WHO’S WHO AND WHY:  Goshka Macuga
Goshka Macuga, It Broke From Within, 2011, installation view, Walker Art Center, Minneapolis photo: Gene Pittman

Goshka Macuga

BY Agnieszka Le Nart

Goshka Macuga collects stories of censorship and revives an interest in the matter, leading the art world to question how much has changed in the past two decades

2 minutes reading left

Goshka Macuga (born in 1967) is an interdisciplinary artist working across a variety of media, including sculpture, installation, photography, architecture and design. She fuses various sources together into one cohesive, meaningful narrative. The Polish-born artist now lives and works in London, having completed her studies at the Central Saint Martins School of Art and w Goldsmiths College. In 2008 she was nominated for the Turner Prize.

Macuga’s methodology stretches beyond the typical confines of the artist, venturing into the realm of curatorship and exhibition design. She creates large-scale shows that examine her subject from a variety of perspectives, incorporating her own original works, along with pieces that appropriate elements of the works of other artists and historical artifacts. She strives to revive the ideas behind these works by placing them into a new, contemporary context. She most often cites the works of modernists or precursors to modernism, drawing from the output of such artists as Paul Nash and Eileen Agar, Francis Picabia, Marcel Duchamp, Andy Warhol, Sigmar Polke, Martin Kippenberger and even Picasso, along with incorporating various political and historical documents.


In this section we introduce Polish artists, places, and new phenomena. We always ask the person or the place’s representative the following question: WHY ARE YOU HERE? How they answer it is completely up to them. Time for Goshka Macuga.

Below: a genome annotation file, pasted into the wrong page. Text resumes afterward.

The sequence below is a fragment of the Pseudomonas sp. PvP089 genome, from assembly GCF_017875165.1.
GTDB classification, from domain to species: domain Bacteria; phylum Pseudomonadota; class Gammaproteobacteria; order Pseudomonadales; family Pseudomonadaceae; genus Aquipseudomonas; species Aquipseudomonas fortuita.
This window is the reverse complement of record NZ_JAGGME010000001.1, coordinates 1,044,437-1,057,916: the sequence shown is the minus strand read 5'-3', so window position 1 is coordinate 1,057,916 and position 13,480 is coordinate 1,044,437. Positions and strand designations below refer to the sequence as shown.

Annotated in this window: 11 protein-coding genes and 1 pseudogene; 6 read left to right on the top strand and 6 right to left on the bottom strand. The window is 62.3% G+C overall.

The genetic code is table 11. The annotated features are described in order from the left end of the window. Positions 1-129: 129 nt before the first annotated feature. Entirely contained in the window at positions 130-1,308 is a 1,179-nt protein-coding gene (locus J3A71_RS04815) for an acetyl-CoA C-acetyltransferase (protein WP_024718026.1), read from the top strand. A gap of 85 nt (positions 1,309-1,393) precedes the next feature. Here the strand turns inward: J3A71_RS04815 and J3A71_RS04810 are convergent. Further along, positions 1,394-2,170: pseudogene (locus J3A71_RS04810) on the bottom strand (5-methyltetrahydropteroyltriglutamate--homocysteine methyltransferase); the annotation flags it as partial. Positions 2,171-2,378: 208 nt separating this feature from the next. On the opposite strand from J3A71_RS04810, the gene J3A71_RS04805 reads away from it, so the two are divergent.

Macuga has likened her artistic practice to a voyage or a pursuit of answers. Her subjects are predominantly rooted in politics, sociology and ethnography, however they also employ quite a bit of self-referencing in order to create another layer of meaning through an examination and critique of curatorial and archival practices, ultimately devising a statement on today's art world. In both instances, she adopts archival materials, surveying how things have changed, and how they have also stayed quite the same, the world reverting to a constant cycle through pro-social and anti-social tendencies. For Macuga, art is not merely art. Her works go beyond ornamentation in order to delve deep into the role of the artist and to use that privileged role to voice strong opinions on the injustices or idiosyncracies of the world.

Goshka Macuga, It Broke From Within, 2011
installation view, Walker Art Center, Minneapolis
photo: Gene Pittman

Her perspective is admittedly subjective — it is her gaze filtering the information at hand, her own instinct and judgment rifling through the great store of reference material and choosing specific pieces that are to be fused into a composite of media and meanings. Macuga doesn’t just create art, she is her own curator as she fills a particular gallery space with an entire show of carefully-chosen installations. For many of her most recent shows, she is presented with an empty gallery space and given leave to fill it as she pleases. In 2008 she filled a gallery of the Tate Britain with her show of Objects in Relation, presenting objects from Tate's own archive in an entirely new setting — juxtaposing the works of the British art group Unit One, which referenced the “natural world”, with authentic objects drawn from nature’s “archive” in the local wood. This exhibition earned her a Turner nomination.

Goshka MacugaI Am Become Death,
Kunsthalle Basel 2009
installation view, courtesy Kunsthalle Basel
and Kate MacGarry, London
photo: Serge Hasenböhler © Kunsthalle Basel